Ready mades – the term coined by Duchamp when he elevated everyday pissoirs to works of art – is annexed by Poland/NY artist Olek to describe in one way the main form of her work, “Crochet Readymades”. It is worth googling the images of the effect she has when she cloaks public sculpture in crochet art. There is a lot more to her work, including performance art where she dresses up volunteers in full body crochet morph suits to interact with the public.
Anyone who thinks slavery died out with the 19th century deeds of William Wilberforce and the Slavery Abolition Act needs to take a peek around themselves, detention and exploitation thrives all around us, even here in London where immigrant workers have their passports confiscated by gangmasters, are obliged to live in insanitary overcrowded conditions at exorbitant rent and paid such a pittance that they are never out of the debt of their gangmasters.
Olek is showing her support for the work of slavery international by hanging this massive four panel crochet piece at Village Underground, London this week. Here is a very short time lapse of the panels being installed – Click through to view it properly on Olek’s Vimeo stream!
Injustice anywhere is a threat to justice everywhere.
BY MARTIN LUTHER KING
September 29th – October 5th, 2012
Village Underground, London, UK
The “Injustice anywhere is a threat to justice everywhere” quote is from a letter written by Martin Luther King from a Birmingham (Alabama) Jail in 1963.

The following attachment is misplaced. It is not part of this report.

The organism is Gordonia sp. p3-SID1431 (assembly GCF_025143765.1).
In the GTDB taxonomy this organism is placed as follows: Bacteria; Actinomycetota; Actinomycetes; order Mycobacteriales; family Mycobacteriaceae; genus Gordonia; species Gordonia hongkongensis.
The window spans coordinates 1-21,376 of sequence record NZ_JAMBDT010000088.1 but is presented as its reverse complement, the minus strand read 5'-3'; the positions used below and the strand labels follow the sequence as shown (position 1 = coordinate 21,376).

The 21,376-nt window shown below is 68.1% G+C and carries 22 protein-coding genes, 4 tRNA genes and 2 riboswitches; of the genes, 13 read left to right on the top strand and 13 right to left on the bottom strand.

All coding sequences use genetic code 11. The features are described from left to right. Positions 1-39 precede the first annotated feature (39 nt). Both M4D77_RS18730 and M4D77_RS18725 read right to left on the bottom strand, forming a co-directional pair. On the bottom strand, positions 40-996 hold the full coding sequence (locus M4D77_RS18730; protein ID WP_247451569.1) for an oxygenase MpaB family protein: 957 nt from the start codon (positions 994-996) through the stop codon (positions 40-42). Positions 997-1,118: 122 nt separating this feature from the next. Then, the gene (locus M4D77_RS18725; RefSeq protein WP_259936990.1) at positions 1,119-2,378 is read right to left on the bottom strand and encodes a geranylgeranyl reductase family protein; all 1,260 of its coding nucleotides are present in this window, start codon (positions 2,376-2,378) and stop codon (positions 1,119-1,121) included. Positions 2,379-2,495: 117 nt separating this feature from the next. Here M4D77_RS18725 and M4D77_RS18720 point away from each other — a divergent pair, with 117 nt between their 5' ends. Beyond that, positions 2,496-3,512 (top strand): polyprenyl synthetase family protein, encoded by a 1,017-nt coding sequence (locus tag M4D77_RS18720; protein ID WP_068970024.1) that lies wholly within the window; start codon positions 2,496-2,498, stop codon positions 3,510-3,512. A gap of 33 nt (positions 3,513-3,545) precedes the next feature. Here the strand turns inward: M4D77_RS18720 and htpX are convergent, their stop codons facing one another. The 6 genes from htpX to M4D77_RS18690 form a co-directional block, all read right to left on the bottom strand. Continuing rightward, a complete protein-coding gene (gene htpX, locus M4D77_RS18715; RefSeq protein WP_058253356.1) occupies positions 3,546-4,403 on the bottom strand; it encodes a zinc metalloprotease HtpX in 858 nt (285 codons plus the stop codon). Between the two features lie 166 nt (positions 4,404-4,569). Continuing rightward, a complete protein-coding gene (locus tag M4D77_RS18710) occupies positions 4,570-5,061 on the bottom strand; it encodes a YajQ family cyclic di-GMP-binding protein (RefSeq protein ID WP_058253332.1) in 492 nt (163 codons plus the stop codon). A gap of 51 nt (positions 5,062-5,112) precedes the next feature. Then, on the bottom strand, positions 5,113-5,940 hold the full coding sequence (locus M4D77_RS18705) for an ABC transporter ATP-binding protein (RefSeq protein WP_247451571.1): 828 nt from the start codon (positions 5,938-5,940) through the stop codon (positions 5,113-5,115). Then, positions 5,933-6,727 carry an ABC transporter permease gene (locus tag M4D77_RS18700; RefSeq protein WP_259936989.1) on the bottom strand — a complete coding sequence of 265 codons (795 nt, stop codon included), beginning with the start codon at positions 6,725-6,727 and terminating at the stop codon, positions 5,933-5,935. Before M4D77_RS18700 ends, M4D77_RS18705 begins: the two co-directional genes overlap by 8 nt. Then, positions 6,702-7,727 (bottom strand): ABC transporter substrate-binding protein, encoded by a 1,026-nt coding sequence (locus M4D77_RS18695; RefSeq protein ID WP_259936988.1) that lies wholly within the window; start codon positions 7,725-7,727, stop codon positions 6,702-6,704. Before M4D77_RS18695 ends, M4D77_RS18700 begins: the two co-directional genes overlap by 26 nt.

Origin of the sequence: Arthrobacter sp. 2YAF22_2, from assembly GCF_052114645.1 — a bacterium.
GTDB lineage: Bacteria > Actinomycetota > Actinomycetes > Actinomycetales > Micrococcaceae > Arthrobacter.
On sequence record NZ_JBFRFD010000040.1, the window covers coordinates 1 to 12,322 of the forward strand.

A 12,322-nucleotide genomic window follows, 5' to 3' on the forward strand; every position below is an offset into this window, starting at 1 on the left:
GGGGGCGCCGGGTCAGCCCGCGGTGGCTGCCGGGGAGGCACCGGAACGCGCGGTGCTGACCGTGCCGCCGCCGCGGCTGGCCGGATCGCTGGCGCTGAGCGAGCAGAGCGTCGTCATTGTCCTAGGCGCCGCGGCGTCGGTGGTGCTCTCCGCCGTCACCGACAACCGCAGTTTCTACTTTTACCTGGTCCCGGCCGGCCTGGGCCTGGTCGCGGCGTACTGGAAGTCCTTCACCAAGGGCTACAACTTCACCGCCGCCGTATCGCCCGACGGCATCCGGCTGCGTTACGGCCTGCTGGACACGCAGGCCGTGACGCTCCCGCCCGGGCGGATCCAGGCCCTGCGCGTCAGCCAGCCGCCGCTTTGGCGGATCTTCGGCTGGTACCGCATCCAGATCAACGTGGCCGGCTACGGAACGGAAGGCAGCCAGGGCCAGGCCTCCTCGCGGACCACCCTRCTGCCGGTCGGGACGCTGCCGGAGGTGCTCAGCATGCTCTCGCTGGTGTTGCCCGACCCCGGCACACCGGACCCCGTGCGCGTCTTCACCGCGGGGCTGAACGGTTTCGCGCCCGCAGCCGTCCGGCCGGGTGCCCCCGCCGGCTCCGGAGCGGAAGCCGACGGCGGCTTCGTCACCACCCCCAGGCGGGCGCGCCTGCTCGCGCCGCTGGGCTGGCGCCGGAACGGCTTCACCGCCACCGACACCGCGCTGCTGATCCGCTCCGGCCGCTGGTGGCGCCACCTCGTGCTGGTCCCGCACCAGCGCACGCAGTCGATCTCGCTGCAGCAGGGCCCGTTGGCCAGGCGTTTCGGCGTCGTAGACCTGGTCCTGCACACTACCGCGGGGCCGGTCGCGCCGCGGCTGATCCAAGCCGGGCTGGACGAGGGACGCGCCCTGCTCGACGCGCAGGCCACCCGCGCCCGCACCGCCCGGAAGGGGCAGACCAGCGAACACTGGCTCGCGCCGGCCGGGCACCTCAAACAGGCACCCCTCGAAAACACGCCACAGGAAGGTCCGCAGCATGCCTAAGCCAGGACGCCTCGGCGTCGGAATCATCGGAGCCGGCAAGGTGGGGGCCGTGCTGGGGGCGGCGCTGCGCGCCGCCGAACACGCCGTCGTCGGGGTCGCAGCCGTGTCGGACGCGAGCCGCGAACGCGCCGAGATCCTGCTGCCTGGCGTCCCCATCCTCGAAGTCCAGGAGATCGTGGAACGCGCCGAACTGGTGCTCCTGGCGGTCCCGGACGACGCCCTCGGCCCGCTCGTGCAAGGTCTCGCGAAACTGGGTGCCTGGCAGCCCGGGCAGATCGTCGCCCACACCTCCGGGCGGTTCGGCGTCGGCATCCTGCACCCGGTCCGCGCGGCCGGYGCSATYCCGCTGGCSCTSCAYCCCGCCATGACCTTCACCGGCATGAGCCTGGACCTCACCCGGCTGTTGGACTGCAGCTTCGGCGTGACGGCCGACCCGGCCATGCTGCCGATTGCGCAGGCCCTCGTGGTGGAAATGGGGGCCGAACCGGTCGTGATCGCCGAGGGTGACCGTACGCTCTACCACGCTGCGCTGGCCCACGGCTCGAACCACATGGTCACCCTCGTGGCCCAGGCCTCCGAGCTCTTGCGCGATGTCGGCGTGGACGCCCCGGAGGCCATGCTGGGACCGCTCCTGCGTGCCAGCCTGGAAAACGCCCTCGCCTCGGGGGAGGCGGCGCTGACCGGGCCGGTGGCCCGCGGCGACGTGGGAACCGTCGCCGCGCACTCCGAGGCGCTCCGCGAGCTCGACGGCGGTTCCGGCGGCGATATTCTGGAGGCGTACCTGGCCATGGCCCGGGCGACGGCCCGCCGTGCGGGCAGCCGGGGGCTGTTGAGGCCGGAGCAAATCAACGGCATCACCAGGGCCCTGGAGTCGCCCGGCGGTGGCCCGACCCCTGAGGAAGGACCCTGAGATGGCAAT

The statement resonates with Olek’s own personal predicament, following an incident on a visit to the UK around the time of her solo show at Tony’s Gallery last year, Olek has been found guilty despite the incident arising as she defended herself against the unwanted and excessive attentions of a man in a bar. Olek is expecting sentencing this week and is currently restricted by an ASBO style tag. Again, Life and Art are inseparable
Village underground hosts an art show and auction this Wednesday (3rd Oct 12) staged by Street Art Against Slavery to benefit Anti Slavery International. Details of the auction can be found HERE. Olek is supporting this cause and her piece on Great Eastern Street is part of the event.
While addressing this worthy issue it is worth mentioning a couple of other closely related street art interventions. Firstly, insulation tape artists AD/SO who also has donated work to the Street Artists Against Slavery auction executed this stunning 8 story piece on the multi storey car park very close to Village Underground.
We also came across this Mear One piece “Freedom For Humanity” looking stunning on Hanbury St.
Finally, Dr D has been getting up some paste up to show support for a documentary exposing labour exploitation and its consequences in the cotton trade, and if there is one thing we have learned about Dr d its that he only does good cause.
The Cotton Film: Dirty White Gold is being produced by Leah Borromeo (some readers may know her by the name Montris), the film needs some funding and Dr d. is releasing this Dot and Nick Cotton (venerable and slightly un-hinged stars of UK soap opera Eastenders”) print to raise funds to support the production of this film. Details of the fund raising and Dr d print are HERE, support it!
Wrapping up on a lighter note, the day after Olek installed the crochet work, someone darned (damn – I hope that is the right word) a heart into the piece overnight. A wool love tag. Wow! Piece over tag, yarn outline over Crochet Readymade, whatever the unwritten rules of crochet piecing and tagging are its lovely to see wool dogging is nice and sweet and supportive!